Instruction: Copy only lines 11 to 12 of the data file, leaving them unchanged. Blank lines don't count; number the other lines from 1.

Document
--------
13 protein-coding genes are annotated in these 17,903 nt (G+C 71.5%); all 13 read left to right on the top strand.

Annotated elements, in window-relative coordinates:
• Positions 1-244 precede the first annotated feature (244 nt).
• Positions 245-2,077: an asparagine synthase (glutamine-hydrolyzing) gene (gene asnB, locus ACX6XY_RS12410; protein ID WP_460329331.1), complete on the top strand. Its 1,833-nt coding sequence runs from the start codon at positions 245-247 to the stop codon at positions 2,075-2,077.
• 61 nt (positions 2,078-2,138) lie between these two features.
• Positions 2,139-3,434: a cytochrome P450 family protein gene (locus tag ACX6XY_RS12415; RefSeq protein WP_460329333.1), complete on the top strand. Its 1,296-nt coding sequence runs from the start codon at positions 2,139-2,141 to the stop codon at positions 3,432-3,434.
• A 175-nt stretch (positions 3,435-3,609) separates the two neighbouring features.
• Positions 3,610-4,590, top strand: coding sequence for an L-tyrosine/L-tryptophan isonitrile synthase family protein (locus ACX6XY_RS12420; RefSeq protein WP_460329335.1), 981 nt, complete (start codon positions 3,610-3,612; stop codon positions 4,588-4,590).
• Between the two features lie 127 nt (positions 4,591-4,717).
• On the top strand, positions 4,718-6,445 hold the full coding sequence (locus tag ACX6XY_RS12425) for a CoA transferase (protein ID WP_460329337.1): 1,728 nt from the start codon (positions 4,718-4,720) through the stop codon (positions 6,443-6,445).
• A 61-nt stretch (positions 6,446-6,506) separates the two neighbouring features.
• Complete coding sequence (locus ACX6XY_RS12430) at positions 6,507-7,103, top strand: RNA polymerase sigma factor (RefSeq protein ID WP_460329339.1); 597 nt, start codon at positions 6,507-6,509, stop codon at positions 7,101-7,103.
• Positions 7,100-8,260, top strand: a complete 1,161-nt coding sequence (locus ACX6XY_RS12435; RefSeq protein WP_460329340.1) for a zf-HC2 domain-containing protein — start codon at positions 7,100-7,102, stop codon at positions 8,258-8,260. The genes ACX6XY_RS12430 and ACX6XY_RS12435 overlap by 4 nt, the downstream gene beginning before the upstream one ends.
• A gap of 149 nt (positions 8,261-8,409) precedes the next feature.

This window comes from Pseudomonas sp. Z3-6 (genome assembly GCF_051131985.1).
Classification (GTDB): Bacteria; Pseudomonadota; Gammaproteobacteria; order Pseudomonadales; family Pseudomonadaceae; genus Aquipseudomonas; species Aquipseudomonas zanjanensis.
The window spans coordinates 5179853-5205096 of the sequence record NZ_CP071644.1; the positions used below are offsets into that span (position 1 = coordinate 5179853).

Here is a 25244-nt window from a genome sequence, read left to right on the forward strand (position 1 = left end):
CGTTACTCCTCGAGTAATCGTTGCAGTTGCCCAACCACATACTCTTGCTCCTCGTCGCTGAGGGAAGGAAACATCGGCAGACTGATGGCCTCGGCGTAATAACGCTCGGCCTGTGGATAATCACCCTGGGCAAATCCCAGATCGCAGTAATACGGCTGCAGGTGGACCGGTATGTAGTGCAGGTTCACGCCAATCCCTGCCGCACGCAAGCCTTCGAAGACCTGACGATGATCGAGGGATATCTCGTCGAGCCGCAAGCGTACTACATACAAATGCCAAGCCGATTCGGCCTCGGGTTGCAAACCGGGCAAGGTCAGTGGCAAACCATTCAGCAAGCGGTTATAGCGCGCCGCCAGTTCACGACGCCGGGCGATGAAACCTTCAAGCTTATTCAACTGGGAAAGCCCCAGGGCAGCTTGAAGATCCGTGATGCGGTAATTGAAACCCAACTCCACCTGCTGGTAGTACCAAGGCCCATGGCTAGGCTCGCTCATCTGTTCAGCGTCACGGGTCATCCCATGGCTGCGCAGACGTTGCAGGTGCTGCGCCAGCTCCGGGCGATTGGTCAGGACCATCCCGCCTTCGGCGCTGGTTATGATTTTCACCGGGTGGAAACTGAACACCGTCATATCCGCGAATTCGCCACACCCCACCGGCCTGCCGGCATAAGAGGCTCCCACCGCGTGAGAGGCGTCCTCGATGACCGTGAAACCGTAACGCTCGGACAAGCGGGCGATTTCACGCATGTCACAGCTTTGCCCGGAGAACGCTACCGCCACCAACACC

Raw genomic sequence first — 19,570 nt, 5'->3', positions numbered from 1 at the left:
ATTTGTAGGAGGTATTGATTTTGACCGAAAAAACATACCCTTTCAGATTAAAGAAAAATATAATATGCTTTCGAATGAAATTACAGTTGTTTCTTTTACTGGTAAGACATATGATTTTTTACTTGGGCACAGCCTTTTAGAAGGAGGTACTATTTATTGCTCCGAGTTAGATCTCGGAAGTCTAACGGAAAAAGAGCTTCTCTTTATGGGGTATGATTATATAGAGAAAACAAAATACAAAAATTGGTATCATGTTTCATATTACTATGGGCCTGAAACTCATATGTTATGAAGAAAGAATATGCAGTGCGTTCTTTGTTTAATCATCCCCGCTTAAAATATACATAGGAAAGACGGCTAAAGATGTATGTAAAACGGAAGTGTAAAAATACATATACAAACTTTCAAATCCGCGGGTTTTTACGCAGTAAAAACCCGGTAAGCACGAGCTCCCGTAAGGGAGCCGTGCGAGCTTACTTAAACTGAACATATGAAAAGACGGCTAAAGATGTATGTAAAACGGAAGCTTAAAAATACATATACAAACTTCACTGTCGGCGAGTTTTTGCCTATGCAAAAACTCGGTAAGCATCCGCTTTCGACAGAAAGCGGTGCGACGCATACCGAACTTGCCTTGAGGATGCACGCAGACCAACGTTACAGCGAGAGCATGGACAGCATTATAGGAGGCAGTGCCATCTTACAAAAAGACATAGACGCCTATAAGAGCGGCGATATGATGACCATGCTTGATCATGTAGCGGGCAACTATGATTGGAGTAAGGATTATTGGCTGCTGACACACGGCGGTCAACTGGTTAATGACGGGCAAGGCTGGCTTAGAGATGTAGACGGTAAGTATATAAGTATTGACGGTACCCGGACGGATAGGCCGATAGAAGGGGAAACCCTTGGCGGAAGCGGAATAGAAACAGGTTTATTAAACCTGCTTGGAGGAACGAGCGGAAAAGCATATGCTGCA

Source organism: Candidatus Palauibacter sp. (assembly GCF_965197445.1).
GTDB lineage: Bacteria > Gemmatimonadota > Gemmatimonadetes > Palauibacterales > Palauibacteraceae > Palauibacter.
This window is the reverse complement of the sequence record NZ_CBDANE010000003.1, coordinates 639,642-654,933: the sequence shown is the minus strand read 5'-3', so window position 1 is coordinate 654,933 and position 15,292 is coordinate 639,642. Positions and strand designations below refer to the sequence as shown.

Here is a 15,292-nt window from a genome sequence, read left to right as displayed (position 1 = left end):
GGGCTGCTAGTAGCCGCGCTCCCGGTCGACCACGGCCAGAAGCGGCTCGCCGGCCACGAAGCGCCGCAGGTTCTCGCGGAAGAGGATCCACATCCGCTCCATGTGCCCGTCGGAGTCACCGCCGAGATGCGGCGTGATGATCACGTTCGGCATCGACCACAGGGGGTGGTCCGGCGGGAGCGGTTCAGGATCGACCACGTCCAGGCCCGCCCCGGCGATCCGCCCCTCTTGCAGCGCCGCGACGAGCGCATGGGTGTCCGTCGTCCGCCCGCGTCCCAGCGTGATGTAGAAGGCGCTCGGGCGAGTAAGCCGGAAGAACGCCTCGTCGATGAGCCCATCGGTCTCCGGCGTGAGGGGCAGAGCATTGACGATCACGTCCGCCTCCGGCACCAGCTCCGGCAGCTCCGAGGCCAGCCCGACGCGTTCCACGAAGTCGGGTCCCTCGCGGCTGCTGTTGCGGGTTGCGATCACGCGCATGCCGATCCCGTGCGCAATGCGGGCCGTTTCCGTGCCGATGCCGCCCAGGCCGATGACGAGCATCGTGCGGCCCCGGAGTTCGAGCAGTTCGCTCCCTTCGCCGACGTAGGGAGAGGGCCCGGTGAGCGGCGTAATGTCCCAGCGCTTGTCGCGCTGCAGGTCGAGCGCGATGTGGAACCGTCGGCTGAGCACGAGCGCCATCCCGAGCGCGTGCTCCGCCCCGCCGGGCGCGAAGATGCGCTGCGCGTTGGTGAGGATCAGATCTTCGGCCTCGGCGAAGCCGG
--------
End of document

• A 61-nt stretch (positions 6,446-6,506) separates the two neighbouring features.
• Complete coding sequence (locus ACX6XY_RS12430) at positions 6,507-7,103, top strand: RNA polymerase sigma factor (RefSeq protein ID WP_460329339.1); 597 nt, start codon at positions 6,507-6,509, stop codon at positions 7,101-7,103.